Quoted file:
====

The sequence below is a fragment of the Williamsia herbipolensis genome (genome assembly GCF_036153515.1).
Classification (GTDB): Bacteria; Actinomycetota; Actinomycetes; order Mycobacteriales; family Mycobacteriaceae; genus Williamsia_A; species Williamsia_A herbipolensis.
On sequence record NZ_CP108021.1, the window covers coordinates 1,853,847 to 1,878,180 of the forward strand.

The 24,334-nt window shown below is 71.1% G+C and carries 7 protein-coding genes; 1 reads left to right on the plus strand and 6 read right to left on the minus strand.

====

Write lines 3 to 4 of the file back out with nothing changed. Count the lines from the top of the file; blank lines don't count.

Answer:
On sequence record NZ_CP108021.1, the window covers coordinates 1,853,847 to 1,878,180 of the forward strand.

The 24,334-nt window shown below is 71.1% G+C and carries 7 protein-coding genes; 1 reads left to right on the plus strand and 6 read right to left on the minus strand.